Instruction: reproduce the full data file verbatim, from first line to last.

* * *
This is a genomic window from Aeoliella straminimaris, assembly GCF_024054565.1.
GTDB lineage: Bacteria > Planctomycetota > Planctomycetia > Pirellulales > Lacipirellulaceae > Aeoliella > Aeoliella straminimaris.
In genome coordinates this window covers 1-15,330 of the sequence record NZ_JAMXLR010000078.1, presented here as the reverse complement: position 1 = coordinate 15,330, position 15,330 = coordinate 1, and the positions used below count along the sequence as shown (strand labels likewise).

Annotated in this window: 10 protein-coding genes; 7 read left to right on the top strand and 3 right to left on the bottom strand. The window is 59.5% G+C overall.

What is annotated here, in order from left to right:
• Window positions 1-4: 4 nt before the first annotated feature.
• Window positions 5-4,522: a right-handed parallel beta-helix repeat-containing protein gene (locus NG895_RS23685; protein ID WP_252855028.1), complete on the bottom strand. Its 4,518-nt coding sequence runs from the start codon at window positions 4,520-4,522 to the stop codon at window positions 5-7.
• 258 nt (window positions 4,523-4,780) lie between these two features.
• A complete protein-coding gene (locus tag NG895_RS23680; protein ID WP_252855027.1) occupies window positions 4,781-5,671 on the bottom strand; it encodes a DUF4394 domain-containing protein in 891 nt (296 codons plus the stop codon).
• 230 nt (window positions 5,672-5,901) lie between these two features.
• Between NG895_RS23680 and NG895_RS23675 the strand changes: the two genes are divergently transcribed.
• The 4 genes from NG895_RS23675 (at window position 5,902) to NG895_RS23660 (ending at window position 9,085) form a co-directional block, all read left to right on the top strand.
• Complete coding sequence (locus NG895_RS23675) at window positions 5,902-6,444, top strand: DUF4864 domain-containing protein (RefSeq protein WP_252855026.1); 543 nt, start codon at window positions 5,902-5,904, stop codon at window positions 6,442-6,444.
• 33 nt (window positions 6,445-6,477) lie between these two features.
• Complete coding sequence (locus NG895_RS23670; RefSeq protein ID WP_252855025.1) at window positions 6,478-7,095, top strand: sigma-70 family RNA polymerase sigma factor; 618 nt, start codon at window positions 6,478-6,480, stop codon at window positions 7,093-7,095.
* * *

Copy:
This is a genomic window from Aeoliella straminimaris, assembly GCF_024054565.1.
GTDB lineage: Bacteria > Planctomycetota > Planctomycetia > Pirellulales > Lacipirellulaceae > Aeoliella > Aeoliella straminimaris.
In genome coordinates this window covers 1-15,330 of the sequence record NZ_JAMXLR010000078.1, presented here as the reverse complement: position 1 = coordinate 15,330, position 15,330 = coordinate 1, and the positions used below count along the sequence as shown (strand labels likewise).

Annotated in this window: 10 protein-coding genes; 7 read left to right on the top strand and 3 right to left on the bottom strand. The window is 59.5% G+C overall.

What is annotated here, in order from left to right:
• Window positions 1-4: 4 nt before the first annotated feature.
• Window positions 5-4,522: a right-handed parallel beta-helix repeat-containing protein gene (locus NG895_RS23685; protein ID WP_252855028.1), complete on the bottom strand. Its 4,518-nt coding sequence runs from the start codon at window positions 4,520-4,522 to the stop codon at window positions 5-7.
• 258 nt (window positions 4,523-4,780) lie between these two features.
• A complete protein-coding gene (locus tag NG895_RS23680; protein ID WP_252855027.1) occupies window positions 4,781-5,671 on the bottom strand; it encodes a DUF4394 domain-containing protein in 891 nt (296 codons plus the stop codon).
• 230 nt (window positions 5,672-5,901) lie between these two features.
• Between NG895_RS23680 and NG895_RS23675 the strand changes: the two genes are divergently transcribed.
• The 4 genes from NG895_RS23675 (at window position 5,902) to NG895_RS23660 (ending at window position 9,085) form a co-directional block, all read left to right on the top strand.
• Complete coding sequence (locus NG895_RS23675) at window positions 5,902-6,444, top strand: DUF4864 domain-containing protein (RefSeq protein WP_252855026.1); 543 nt, start codon at window positions 5,902-5,904, stop codon at window positions 6,442-6,444.
• 33 nt (window positions 6,445-6,477) lie between these two features.
• Complete coding sequence (locus NG895_RS23670; RefSeq protein ID WP_252855025.1) at window positions 6,478-7,095, top strand: sigma-70 family RNA polymerase sigma factor; 618 nt, start codon at window positions 6,478-6,480, stop codon at window positions 7,093-7,095.